The world is staring at another recession because of the continuing Eurozone crisis, according to a surveyby the Centre for the Study of Financial Innovation (CSFI) in collaboration with PwC (PricewaterhouseCoopers).
Worry over the future of banks throughout the world has peaked, the survey notes. "Banks are clearly worried about the dangers posed by continued turmoil in the Eurozone, the threat of a further credit squeeze and uncertainty created by continued regulatory changes," Andrew Gray, banking partner at PwC, said in a press release.
A euro collapse would hit banks not just in Europe but in all major regions of the world. Bankers in countries as wide apart as the US, Canada, China, Argentina and Australia put the euro crisis at the top of their list of concerns, says the CSFI's annual Banking Banana Skins Survey.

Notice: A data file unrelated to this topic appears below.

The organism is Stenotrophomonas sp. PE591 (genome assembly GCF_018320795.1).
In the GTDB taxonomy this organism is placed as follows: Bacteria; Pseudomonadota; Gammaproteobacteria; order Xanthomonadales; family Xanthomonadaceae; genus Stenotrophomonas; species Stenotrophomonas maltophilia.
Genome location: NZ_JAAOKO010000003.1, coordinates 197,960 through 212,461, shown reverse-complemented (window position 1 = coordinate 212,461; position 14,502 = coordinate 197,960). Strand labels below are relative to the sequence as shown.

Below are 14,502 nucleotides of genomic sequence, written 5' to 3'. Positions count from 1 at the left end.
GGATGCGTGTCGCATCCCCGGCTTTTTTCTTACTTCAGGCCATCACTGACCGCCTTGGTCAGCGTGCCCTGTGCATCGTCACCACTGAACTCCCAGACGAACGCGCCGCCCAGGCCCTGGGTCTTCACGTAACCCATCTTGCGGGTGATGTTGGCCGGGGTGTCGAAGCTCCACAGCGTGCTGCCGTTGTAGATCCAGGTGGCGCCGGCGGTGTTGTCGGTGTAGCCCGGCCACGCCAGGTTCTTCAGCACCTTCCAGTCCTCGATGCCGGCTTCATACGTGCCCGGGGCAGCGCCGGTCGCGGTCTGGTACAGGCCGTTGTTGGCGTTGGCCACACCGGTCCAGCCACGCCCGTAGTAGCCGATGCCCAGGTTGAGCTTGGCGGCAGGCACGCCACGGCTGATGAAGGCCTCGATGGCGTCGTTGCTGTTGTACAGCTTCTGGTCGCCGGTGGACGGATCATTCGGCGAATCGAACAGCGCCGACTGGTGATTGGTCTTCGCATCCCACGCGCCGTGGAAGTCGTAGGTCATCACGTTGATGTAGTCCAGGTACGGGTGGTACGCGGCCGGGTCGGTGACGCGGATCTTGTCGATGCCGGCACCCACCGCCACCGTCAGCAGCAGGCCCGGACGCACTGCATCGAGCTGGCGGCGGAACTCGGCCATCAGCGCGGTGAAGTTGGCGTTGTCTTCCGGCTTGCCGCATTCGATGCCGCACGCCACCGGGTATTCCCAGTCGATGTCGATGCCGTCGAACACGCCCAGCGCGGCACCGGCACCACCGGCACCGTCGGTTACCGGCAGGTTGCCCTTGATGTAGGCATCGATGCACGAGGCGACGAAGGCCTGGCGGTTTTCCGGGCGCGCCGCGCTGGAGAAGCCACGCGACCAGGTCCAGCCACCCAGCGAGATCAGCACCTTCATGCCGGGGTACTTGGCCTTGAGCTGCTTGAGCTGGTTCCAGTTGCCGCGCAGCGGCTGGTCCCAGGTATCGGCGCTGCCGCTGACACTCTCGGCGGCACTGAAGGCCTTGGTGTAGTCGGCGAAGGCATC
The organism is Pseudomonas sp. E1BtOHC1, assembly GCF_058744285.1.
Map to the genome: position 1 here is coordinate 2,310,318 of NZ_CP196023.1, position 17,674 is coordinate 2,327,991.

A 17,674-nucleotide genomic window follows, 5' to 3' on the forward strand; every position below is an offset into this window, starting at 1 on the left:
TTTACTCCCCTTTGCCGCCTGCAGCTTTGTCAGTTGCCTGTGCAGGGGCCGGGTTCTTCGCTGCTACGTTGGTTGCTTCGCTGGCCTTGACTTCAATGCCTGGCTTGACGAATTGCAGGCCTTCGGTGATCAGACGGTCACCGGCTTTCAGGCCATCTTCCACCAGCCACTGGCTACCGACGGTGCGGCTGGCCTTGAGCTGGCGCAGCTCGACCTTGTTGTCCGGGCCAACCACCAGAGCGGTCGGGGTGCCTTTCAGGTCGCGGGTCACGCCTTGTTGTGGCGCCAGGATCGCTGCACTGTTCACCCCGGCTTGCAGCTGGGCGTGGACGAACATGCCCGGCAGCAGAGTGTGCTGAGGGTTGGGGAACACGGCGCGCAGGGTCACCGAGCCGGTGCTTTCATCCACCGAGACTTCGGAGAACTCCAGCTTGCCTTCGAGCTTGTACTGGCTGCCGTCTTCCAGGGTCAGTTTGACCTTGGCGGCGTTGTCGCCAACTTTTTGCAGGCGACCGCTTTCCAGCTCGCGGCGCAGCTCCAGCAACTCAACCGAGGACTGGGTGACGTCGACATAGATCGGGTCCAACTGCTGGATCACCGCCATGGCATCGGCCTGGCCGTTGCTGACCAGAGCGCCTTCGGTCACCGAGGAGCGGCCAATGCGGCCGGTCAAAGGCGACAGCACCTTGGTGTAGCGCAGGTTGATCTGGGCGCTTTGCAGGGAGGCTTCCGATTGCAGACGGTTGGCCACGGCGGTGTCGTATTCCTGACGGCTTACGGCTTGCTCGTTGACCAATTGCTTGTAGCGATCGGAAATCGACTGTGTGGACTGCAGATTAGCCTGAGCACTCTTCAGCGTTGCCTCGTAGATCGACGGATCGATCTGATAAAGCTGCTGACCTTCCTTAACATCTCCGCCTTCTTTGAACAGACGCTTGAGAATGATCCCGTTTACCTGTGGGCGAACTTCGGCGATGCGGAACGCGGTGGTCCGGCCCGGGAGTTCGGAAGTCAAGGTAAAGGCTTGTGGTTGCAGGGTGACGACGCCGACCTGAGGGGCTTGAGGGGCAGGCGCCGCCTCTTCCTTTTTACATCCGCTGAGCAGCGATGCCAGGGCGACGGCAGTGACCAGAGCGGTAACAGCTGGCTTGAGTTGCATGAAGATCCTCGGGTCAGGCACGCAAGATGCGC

Credit risk, liquidity, the availability of capital and political interference are next on the list of highest concerns of bankers this year.
"The picture painted by this survey is very bleak," said David Lascelles, the survey's editor, adding: "It shows a fragile banking system beset by major threats and uncertainties."
On a positive side, the emerging economies signalled stronger growth than in the industrialised world, though they remain vulnerable to global banking shocks.
The poll was based on responses from more than 700 bankers and banking regulators of the banking industry in 58 countries.